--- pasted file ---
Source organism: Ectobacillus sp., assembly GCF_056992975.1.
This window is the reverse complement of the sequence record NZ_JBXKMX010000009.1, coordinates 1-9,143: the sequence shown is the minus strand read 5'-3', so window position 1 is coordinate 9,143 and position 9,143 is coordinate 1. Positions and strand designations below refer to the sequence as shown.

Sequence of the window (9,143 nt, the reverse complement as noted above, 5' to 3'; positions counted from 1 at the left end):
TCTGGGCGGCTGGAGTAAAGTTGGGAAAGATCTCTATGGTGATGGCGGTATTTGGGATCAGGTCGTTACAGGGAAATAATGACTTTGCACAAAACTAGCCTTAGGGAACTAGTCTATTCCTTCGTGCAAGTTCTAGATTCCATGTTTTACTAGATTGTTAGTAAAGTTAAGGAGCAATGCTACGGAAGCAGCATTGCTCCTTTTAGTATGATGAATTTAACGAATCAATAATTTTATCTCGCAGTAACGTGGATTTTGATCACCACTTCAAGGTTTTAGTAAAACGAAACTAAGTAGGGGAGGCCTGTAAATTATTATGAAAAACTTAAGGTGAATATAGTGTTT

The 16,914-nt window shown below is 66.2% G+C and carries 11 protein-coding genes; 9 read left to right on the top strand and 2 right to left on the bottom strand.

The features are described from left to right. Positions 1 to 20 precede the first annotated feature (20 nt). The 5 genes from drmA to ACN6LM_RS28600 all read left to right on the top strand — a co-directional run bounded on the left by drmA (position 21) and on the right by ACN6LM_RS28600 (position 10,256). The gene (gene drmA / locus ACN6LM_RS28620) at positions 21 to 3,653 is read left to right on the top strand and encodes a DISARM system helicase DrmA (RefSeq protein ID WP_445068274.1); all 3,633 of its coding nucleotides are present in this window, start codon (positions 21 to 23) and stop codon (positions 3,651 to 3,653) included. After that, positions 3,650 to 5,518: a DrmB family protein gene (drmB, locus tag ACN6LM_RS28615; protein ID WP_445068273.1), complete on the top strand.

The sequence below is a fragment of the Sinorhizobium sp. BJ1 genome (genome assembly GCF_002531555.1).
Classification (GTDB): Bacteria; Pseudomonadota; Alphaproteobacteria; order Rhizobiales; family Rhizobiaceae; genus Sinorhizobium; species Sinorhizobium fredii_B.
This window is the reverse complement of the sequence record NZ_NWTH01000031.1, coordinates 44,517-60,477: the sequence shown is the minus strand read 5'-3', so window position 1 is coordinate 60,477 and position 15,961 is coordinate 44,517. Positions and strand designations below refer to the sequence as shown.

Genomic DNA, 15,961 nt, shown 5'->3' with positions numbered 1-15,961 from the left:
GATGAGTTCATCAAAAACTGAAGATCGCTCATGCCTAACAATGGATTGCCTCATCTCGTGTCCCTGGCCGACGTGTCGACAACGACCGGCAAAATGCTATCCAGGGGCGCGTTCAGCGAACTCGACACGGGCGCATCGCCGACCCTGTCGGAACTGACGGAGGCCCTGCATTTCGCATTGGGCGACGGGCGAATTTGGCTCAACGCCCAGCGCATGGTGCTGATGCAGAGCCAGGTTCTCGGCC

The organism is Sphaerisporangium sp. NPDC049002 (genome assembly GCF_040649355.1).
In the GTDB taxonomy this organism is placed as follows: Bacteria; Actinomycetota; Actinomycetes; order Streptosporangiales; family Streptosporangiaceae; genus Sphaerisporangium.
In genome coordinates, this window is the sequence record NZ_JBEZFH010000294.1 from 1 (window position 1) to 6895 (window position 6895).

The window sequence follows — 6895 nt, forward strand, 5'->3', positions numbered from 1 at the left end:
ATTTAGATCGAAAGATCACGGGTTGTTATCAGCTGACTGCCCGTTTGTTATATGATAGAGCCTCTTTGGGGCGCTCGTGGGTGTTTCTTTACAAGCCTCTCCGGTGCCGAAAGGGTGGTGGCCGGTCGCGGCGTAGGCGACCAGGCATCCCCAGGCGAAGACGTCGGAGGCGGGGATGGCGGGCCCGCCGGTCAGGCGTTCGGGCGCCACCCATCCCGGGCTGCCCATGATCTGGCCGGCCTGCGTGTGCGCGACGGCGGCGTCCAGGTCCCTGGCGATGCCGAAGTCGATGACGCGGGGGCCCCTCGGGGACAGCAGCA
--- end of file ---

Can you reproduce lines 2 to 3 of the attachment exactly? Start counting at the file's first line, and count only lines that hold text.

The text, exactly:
This window is the reverse complement of the sequence record NZ_JBXKMX010000009.1, coordinates 1-9,143: the sequence shown is the minus strand read 5'-3', so window position 1 is coordinate 9,143 and position 9,143 is coordinate 1. Positions and strand designations below refer to the sequence as shown.

Sequence of the window (9,143 nt, the reverse complement as noted above, 5' to 3'; positions counted from 1 at the left end):